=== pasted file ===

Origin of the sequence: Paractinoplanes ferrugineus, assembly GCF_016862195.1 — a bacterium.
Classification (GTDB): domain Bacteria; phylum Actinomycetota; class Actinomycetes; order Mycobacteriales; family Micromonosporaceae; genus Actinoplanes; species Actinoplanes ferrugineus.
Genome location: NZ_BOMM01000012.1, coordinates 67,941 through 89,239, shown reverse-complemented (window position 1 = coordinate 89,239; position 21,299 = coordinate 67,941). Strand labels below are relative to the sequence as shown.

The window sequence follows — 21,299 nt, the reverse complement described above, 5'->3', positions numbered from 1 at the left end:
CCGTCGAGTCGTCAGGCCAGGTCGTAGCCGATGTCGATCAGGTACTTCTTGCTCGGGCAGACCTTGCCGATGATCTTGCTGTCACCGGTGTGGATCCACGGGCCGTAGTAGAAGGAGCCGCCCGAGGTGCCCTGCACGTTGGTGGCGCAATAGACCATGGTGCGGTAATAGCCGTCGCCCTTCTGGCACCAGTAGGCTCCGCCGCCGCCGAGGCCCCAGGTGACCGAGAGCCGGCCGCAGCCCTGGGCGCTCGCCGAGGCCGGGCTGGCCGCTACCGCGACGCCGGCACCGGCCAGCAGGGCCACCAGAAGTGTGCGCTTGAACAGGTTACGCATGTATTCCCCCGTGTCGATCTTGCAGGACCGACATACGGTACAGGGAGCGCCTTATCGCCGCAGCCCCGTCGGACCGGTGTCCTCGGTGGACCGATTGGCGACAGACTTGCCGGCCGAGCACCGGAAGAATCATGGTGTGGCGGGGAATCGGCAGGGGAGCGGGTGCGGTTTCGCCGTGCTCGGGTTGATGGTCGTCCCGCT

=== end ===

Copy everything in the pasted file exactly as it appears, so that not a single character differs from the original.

Origin of the sequence: Paractinoplanes ferrugineus, assembly GCF_016862195.1 — a bacterium.
Classification (GTDB): domain Bacteria; phylum Actinomycetota; class Actinomycetes; order Mycobacteriales; family Micromonosporaceae; genus Actinoplanes; species Actinoplanes ferrugineus.
Genome location: NZ_BOMM01000012.1, coordinates 67,941 through 89,239, shown reverse-complemented (window position 1 = coordinate 89,239; position 21,299 = coordinate 67,941). Strand labels below are relative to the sequence as shown.

The window sequence follows — 21,299 nt, the reverse complement described above, 5'->3', positions numbered from 1 at the left end:
CCGTCGAGTCGTCAGGCCAGGTCGTAGCCGATGTCGATCAGGTACTTCTTGCTCGGGCAGACCTTGCCGATGATCTTGCTGTCACCGGTGTGGATCCACGGGCCGTAGTAGAAGGAGCCGCCCGAGGTGCCCTGCACGTTGGTGGCGCAATAGACCATGGTGCGGTAATAGCCGTCGCCCTTCTGGCACCAGTAGGCTCCGCCGCCGCCGAGGCCCCAGGTGACCGAGAGCCGGCCGCAGCCCTGGGCGCTCGCCGAGGCCGGGCTGGCCGCTACCGCGACGCCGGCACCGGCCAGCAGGGCCACCAGAAGTGTGCGCTTGAACAGGTTACGCATGTATTCCCCCGTGTCGATCTTGCAGGACCGACATACGGTACAGGGAGCGCCTTATCGCCGCAGCCCCGTCGGACCGGTGTCCTCGGTGGACCGATTGGCGACAGACTTGCCGGCCGAGCACCGGAAGAATCATGGTGTGGCGGGGAATCGGCAGGGGAGCGGGTGCGGTTTCGCCGTGCTCGGGTTGATGGTCGTCCCGCT